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Children's publishing | Inside Publishing


Children's publishing

Chris Holifield 2017

Long regarded as the Cinderella of the publishing world, children’s publishing has enjoyed a remarkable rate of growth and is now seen by many as one of the most exciting areas to work in. This is not just because of the Harry Potter phenomenon, as many other children’s authors such as Jacqueline Wilson, Philip Pullman and Judy Blume have also produced megasellers which have proved attractive to children all over the world.

In some ways children’s books are innately more stable, as successful authors sell their backlist strongly, with a new generation coming into each age group every year. For many years the sector as a whole was stable in terms of personnel as well, with editors staying in their jobs over a long period and having the chance to build their lists.

The downside of this is that children’s publishing used to be a ghetto, with lower pay and fewer opportunities, but now this is changing too. Major successes, such as Michelle Paver, have shown that a new children’s author can rapidly build an audience with good marketing, particularly if a strong series is involved. Now, instead of major literary agencies not being interested in children’s work, many more agents are handling authors focusing on children, with special children's departments and a larger number of agents specialising in children's books.

Submitting to children’s publishers

It’s still just as important for the author to get their material into good shape before submitting it, but in children’s publishing houses there are more editors who do actually edit books, so many do offer really good input to the author. To get the project taken on in the first place, it’s important that your work is as fresh and as original as possible – no-one is going to be interested in the latest J K Rowling or Philip Pulman look-alike at this stage in the game.


For younger children the illustrations are an important element. Most publishers will prefer to marry up the author with an illustrator of their choice, so don’t assume you need to have an illustrator on tap before you submit your work to a publisher. The key thing with picture books is to match up the text and illustrations and many enduringly successful writer and artist partnerships have developed over the years.

Age groups

Age groups are an important element of the way publishers look at publishing for children. The storyline and language must be appropriate for the intended age-group and this is where many writers who haven’t written for children before are likely to go wrong. It pays to pay close attention to this. In books for the very young, picture books and first readers every word counts and must be absolutely right, so children’s publishers always pay very close attention to the text.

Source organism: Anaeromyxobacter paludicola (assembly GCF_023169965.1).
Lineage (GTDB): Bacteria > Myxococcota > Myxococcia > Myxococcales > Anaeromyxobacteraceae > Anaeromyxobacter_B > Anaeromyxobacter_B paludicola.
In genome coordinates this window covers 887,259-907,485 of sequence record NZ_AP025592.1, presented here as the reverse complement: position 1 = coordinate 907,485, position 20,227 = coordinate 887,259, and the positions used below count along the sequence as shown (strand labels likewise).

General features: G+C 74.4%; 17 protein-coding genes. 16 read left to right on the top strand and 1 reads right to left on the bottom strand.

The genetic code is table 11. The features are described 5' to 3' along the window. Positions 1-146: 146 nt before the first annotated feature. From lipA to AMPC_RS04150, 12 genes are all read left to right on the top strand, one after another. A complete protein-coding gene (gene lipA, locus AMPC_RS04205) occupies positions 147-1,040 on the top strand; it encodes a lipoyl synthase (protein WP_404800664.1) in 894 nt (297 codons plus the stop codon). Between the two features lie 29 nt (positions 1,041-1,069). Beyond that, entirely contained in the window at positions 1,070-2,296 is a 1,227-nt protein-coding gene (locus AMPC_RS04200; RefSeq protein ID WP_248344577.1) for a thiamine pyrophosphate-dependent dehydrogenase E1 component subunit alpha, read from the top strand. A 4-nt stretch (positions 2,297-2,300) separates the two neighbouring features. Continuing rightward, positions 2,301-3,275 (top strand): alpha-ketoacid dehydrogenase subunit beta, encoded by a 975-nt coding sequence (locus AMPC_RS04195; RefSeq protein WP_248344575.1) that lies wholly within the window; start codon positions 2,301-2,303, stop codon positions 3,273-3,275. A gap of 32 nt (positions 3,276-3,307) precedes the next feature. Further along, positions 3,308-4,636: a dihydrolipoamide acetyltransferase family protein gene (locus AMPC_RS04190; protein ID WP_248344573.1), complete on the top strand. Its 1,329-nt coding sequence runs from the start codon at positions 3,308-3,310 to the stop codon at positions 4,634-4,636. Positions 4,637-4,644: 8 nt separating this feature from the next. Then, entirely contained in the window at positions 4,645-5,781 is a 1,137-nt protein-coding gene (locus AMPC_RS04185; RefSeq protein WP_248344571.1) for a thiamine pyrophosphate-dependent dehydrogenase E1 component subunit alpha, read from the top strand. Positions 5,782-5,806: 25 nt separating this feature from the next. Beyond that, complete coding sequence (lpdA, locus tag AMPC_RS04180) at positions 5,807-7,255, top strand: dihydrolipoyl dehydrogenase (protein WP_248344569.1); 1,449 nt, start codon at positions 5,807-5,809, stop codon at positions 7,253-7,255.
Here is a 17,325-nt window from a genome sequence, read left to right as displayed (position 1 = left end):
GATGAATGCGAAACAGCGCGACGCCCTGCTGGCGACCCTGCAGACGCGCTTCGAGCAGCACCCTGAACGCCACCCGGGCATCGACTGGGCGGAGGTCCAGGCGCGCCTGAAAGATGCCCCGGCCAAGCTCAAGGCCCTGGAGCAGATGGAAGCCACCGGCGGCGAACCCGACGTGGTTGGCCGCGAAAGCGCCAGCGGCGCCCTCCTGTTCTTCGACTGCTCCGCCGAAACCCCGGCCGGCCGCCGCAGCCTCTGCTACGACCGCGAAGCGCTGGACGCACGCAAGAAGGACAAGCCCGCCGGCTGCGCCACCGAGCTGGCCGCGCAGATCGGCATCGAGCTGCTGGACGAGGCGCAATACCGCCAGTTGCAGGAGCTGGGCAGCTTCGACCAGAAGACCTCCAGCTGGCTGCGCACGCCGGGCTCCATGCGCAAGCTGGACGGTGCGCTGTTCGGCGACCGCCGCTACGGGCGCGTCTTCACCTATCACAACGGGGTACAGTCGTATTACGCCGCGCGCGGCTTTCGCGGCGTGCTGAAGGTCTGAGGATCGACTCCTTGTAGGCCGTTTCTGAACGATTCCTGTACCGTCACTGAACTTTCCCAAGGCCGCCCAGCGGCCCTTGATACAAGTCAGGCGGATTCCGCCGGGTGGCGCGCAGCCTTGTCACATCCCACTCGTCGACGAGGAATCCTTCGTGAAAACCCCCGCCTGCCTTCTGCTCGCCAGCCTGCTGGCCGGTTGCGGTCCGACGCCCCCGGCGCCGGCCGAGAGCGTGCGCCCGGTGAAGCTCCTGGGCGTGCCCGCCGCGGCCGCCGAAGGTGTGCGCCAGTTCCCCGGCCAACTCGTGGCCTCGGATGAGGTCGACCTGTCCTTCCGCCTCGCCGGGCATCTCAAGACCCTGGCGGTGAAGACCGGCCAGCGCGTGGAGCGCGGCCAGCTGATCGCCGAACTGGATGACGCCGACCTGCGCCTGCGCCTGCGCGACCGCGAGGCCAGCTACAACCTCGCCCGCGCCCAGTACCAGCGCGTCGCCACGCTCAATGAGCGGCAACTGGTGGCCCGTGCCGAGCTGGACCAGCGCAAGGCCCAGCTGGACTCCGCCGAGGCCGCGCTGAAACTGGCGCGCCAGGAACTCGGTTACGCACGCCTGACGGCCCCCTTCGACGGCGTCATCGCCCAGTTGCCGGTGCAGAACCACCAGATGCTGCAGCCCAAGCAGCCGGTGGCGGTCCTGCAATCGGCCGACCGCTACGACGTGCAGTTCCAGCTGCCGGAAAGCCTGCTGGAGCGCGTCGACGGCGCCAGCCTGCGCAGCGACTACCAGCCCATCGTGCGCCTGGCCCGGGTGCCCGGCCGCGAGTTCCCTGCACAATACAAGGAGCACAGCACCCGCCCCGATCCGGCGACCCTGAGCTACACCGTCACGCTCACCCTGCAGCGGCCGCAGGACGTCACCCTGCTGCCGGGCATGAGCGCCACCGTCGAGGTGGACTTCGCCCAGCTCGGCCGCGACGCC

The international market

Publishers of children’s books have a strongly international dimension in what they do. In order to cover the start-up costs of a picture book, for instance, they need to build in co-edition sales from the beginning. This involves having powerful subsidiary rights departments focusing on the international market and building up enough of a print run to make the project viable. It also means that children’s publishers need to be acutely aware of what will sell in particular countries and what sensitivities of subject-matter or vocabulary there might be. The US and the UK look like the same English language market, but anyone who sells across the Atlantic, in whichever direction, will confirm that the superficial similarity conceals a mass of small differences of vocabulary and practice.

The market itself has changed radically in recent years. British publishers used to expect to sell to the US, but now American publishers are more interested in originating their own books and selling to the rest of the world. The European markets are very important for children's publishers.The Scandinavian countries are enthusiastic buyers-in of children’s books, Japan, India and Singapore can be great markets, and new markets such as China have rapidly grown in importance. The rights-sellers who deal with international rights need to know each market in detail to get the best deals for their books.

Sales and marketing

Sales and marketing of children’s books have taken on added weight and importance now that big numbers can be involved. Some of the most successful publishers of children’s books, such as Walker Books in the UK, do not publish anything else. Others are part of a larger organisation, such as Random House on both sides of the Atlantic. What seems to be key is that a children’s list should have dedicated sales and marketing focused on their own titles and staffed by real enthusiasts who want to work in children’s books.

In sales and promotion, as elsewhere in children’s publishing, working in the sector is a lifelong commitment and a positive choice, and this dedication does give children’s publishing a different feel.

Most recently, during lockdown, children's books have been selling better than books for adults, because parents see books as an educational tool and will prioritise spending on them at the expense of books for themselves.

New writers

For writers trying to get into the field, the best advice has to be to study the market carefully and to read widely, to understand the dynamics of children’s publishing and what is successful, and why. It’s really important not to patronise children and to produce stories which will interest them, as well as being written at the appropriate level in terms of vocabulary, storyline and characterisation. But it is a flourishing sector with lots of excitement, a strong sense of purpose and potentially high rewards.


Chris Holifield

Writersservices' Essential Guide to Writing for Children a 4-part, specially commisioned series